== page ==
Marx’s French Edition of Capital Offers Multilinear Perspectives for the Future
Some of these changes bear upon the themes of multilinear vs. unilinear pathways of development. The most prominent example occurs in the part on primitive accumulation at the end of Capital, in which Marx discussed the rise of capitalist forms — “the transformation of feudal exploitation into capitalist exploitation” (Capital I, p. 875) — through the expropriation of the English peasantry. He concluded:
“The expropriation of the agricultural producer, of the peasant, from the soil, is the basis of the whole process. The history of this expropriation assumes different aspects in different countries, and runs through its various phases in different orders of succession, and at different historical epochs. Only in England, which we therefore take as our example, has it the classic form” (Capital I, p. 876, emphasis added).
The above passage has often been read as an example of Marx’s unilinear determinism.
In the later but still largely unknown French edition, however, Marx extended and reworked this passage considerably, expressly limiting his analysis to “Western Europe” in a passage that has yet to make it into any of the English editions of Capital:
“But the basis of this whole development is the expropriation of the cultivators. So far, it has been accomplished in a radical manner only in England: therefore this country will necessarily play the leading role in our sketch. But all the countries of Western Europe are going through the same development, although according to place it changes its local color, or confines itself to a narrower sphere, or shows a less pronounced character, or follows a different order of succession” (emphasis added).
This altered text made clear, as far as Marx was concerned, that his dialectic of primitive accumulation was meant as a description of Western European development, nothing more. This was hardly a unilinear model, with an alternate pathway possible for many non-European and non-Western societies of the time. And unlike in the Grundrisse, the focus in the French edition of Capital was on the future rather than the past.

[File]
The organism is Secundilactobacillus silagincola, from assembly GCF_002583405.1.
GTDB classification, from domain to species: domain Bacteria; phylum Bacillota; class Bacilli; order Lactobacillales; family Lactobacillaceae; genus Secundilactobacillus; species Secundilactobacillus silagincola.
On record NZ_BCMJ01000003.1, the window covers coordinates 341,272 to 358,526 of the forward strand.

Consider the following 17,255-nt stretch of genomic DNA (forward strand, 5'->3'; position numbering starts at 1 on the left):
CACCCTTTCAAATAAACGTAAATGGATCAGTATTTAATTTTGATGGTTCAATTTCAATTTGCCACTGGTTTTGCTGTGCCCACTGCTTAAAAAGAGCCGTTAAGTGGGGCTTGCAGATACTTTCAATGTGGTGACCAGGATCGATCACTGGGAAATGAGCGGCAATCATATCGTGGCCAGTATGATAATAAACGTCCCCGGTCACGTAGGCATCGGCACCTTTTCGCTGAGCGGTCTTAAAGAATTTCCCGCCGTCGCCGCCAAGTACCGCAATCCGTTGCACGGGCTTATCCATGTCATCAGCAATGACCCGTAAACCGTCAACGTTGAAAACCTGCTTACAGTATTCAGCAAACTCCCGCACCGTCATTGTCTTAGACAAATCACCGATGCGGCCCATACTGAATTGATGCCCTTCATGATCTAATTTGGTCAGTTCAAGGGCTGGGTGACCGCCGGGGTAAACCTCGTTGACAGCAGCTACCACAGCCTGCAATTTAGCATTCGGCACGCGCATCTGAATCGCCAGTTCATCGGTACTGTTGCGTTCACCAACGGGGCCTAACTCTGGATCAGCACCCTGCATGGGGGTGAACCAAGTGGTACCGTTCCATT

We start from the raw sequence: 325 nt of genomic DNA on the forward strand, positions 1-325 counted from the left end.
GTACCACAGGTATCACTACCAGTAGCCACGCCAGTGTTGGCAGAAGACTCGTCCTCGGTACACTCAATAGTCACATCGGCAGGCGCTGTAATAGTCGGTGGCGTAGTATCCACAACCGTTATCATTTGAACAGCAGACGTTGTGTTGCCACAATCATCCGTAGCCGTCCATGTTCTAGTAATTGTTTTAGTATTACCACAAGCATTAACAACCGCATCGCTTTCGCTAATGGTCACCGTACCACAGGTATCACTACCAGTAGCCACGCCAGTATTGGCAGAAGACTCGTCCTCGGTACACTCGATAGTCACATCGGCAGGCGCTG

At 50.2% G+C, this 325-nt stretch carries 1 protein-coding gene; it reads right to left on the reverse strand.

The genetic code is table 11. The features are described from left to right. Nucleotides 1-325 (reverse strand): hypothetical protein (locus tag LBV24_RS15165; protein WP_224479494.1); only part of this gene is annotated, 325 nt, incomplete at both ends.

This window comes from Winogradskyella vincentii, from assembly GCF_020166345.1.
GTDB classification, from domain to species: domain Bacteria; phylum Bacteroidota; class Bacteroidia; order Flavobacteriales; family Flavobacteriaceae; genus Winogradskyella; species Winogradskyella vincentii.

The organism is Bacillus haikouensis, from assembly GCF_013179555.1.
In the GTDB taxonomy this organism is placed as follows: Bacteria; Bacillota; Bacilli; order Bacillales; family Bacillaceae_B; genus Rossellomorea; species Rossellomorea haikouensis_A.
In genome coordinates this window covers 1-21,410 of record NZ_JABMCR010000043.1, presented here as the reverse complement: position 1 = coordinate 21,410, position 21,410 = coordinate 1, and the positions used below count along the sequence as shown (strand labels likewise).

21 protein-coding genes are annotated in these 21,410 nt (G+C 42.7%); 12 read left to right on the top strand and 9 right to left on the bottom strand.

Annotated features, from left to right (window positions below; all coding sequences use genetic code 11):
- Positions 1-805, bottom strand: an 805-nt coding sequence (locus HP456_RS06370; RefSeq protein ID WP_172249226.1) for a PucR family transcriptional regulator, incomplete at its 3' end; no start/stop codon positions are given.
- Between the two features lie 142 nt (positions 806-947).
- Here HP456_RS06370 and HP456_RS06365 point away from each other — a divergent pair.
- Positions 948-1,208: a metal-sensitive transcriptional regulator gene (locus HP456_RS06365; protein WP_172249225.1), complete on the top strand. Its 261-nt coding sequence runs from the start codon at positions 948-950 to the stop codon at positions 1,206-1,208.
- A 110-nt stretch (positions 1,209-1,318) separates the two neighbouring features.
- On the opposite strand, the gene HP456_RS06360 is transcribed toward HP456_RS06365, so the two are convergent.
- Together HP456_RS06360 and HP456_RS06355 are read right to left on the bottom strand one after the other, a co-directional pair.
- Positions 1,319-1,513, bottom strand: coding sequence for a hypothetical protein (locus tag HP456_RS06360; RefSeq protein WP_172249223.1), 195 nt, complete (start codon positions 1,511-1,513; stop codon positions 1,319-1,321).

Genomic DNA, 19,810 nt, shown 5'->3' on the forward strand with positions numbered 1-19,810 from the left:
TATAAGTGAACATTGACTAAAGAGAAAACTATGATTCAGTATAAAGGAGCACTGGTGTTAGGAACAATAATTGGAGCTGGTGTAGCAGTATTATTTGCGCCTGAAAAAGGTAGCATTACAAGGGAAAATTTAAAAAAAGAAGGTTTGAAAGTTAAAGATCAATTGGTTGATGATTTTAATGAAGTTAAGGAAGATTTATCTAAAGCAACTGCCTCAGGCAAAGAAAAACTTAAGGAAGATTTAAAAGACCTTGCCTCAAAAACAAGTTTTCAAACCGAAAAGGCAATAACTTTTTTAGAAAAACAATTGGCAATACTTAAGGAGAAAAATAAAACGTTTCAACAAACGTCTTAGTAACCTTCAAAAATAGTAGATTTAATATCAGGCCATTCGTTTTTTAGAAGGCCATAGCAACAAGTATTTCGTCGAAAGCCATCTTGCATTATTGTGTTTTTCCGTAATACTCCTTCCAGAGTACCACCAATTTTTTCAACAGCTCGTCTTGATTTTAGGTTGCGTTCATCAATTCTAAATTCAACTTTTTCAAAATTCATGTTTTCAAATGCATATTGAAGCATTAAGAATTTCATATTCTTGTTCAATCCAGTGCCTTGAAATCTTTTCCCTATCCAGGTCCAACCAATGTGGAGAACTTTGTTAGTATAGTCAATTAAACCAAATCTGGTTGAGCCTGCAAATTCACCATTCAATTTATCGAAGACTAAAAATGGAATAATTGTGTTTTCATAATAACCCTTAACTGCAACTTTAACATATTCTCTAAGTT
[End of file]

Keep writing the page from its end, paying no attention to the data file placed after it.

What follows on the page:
What is important about this today? First, this interpretation of Marx may help us better to confront his contemporary critics, while also making his work more contemporary. Second, it should be noted that by the 21st century the capital relation has penetrated far more widely than during Marx’s time. Therefore, some of his discussion of alternate pathways of development has to be viewed more as an example of the dialectical method of investigation than as a roadmap for revolutionary praxis today. A third point worth noting, however, is that there are still a number places where capitalist relations have not penetrated to the degree that they have in the technologically developed countries. Among them are some that are in revolutionary ferment today, like Chiapas, Mexico, or Bolivia, where the peasantry still retains a degree of communal social organization. If, as Marx wrote at the end of his life, these kinds of movements can link up with those in the developed world, creative revolutionary outcomes might be possible. For all of these reasons, the reconsideration of Marx as a multilinear, dialectical thinker needs to be on our agenda today.